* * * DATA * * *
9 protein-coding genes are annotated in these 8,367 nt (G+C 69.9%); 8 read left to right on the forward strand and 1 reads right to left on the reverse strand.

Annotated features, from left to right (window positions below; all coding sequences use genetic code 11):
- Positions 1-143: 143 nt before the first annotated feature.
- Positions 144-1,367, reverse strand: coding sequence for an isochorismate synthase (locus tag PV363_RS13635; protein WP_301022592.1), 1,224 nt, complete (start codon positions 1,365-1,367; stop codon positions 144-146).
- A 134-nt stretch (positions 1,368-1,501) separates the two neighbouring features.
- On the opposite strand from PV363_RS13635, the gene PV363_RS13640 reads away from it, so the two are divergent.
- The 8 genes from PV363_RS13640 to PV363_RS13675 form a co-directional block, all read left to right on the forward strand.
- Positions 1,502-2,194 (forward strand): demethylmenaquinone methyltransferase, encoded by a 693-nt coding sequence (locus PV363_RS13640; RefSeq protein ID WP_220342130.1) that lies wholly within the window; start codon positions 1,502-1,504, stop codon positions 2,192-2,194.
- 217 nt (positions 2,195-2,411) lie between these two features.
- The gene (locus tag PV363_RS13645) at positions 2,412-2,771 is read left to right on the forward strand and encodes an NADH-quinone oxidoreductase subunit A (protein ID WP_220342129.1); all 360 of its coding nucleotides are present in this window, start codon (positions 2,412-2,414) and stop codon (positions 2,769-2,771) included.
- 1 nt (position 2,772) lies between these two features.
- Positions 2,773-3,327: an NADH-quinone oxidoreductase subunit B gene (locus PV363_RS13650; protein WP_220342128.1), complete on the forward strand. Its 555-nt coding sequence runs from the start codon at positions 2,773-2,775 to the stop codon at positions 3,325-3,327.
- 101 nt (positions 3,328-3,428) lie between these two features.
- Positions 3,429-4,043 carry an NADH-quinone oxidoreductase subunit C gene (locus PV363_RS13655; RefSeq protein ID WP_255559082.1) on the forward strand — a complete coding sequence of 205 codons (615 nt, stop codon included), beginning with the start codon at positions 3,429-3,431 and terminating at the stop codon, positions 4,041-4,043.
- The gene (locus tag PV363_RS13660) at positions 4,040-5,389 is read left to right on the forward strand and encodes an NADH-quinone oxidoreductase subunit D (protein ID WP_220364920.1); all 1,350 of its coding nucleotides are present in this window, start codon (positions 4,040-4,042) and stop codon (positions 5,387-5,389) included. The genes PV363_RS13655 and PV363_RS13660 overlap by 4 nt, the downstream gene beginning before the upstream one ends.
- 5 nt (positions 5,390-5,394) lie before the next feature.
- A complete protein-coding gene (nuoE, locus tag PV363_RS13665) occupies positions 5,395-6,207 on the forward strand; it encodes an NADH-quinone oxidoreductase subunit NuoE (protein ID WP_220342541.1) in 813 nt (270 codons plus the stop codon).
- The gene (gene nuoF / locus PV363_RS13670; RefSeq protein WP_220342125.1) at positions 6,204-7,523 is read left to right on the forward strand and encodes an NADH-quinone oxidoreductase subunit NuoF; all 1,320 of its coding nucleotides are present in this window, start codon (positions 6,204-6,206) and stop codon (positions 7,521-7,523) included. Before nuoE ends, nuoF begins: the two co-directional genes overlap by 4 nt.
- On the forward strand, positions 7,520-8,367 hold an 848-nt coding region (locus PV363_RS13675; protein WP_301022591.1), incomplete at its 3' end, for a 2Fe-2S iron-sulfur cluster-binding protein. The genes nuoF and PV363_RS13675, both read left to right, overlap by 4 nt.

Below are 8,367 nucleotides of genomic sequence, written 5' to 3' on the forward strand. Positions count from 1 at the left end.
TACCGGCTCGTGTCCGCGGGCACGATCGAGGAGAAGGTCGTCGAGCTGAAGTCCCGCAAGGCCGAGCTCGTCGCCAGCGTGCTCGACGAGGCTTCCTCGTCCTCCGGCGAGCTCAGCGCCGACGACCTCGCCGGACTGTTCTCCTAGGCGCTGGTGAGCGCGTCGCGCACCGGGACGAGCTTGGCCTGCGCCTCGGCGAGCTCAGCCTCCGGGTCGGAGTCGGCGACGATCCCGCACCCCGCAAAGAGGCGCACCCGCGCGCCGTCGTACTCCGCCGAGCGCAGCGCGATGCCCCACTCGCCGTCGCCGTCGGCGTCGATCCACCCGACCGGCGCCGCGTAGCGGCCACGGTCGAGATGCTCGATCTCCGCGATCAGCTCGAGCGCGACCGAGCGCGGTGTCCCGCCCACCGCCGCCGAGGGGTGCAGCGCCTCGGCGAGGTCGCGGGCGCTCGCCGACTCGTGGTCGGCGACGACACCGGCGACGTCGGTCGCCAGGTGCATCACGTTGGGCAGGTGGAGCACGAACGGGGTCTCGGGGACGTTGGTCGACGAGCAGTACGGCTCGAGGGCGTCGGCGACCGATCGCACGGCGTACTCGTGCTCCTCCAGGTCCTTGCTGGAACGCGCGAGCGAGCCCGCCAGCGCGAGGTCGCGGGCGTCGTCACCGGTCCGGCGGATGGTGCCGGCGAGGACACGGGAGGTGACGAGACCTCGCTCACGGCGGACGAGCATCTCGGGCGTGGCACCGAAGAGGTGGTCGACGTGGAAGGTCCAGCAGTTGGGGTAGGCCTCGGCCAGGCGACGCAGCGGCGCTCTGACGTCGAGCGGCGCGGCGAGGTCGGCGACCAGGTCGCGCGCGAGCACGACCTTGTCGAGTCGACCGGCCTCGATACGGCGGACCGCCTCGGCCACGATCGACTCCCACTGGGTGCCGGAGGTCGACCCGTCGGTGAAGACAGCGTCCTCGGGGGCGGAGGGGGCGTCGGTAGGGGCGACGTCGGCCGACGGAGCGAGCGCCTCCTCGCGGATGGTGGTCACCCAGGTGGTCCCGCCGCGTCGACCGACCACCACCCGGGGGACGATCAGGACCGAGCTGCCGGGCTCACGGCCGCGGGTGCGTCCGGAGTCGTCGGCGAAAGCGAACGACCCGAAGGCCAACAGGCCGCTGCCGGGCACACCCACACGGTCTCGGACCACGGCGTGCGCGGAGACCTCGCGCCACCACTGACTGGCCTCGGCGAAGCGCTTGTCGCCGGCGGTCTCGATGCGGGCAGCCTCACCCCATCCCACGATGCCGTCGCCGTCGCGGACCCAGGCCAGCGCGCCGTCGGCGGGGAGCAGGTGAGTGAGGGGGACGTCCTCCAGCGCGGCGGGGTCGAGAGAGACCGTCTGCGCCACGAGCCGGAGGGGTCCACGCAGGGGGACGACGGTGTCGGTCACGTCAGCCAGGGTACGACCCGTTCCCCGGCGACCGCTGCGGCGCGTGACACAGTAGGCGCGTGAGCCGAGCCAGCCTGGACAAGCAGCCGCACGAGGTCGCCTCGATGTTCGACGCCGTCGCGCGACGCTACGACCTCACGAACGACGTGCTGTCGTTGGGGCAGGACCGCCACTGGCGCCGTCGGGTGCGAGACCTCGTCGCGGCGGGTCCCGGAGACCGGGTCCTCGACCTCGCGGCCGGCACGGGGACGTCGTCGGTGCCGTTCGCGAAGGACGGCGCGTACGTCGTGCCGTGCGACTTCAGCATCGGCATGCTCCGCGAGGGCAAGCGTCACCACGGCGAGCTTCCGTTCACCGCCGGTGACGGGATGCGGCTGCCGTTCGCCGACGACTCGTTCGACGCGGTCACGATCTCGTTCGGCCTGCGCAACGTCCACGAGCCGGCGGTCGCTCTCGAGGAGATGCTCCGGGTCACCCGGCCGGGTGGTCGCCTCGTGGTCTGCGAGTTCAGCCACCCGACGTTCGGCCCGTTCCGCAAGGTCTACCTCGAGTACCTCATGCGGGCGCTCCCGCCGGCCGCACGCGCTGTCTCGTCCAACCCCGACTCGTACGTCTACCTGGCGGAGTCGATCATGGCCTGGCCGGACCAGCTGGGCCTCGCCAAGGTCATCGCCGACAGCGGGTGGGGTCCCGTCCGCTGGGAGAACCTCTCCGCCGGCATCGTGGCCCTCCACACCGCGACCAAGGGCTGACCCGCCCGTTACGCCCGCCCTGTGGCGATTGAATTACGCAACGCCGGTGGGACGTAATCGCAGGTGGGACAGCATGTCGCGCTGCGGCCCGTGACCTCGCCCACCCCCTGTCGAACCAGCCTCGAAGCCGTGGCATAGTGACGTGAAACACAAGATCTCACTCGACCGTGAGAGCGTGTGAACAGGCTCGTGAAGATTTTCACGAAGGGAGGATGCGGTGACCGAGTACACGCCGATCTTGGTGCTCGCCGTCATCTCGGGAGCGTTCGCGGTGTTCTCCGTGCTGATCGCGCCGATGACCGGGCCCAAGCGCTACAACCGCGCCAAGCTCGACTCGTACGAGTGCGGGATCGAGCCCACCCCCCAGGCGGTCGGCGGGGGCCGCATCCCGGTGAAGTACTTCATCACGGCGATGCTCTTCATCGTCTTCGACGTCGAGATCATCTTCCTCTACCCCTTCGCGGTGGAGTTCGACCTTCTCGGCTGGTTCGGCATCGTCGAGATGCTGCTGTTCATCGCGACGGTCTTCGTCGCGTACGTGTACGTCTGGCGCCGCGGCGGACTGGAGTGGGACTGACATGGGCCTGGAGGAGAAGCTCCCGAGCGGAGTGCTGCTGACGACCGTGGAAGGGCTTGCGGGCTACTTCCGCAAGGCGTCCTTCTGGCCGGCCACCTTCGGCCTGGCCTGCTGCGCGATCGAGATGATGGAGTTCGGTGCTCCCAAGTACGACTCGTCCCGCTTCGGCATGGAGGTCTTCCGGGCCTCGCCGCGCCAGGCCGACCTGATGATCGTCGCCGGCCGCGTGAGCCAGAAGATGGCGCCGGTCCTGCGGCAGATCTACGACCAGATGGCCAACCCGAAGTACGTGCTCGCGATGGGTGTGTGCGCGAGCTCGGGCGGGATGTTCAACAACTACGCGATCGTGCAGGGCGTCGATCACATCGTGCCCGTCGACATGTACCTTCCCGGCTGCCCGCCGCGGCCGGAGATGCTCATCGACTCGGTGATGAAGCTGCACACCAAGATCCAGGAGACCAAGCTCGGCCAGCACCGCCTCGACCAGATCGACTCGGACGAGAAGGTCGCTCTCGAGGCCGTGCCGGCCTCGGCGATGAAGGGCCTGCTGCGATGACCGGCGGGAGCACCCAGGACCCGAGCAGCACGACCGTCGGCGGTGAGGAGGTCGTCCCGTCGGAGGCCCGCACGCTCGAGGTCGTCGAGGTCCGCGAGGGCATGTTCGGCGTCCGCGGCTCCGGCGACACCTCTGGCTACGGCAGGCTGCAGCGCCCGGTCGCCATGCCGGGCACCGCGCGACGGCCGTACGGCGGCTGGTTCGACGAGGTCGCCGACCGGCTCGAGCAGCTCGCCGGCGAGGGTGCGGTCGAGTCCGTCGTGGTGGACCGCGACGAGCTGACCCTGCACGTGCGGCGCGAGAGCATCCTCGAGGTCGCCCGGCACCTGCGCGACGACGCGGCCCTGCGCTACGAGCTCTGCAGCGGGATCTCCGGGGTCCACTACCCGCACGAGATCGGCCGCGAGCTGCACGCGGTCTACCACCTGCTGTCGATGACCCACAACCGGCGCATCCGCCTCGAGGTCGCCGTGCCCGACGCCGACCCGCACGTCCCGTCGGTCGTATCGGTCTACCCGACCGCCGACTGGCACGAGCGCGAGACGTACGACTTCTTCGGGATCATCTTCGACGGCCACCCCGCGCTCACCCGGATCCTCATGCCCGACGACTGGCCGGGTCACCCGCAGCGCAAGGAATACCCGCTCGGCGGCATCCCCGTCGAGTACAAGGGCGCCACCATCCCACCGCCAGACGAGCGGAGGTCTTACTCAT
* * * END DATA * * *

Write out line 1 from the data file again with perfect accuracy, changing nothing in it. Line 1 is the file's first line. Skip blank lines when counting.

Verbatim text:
9 protein-coding genes are annotated in these 8,367 nt (G+C 69.9%); 8 read left to right on the forward strand and 1 reads right to left on the reverse strand.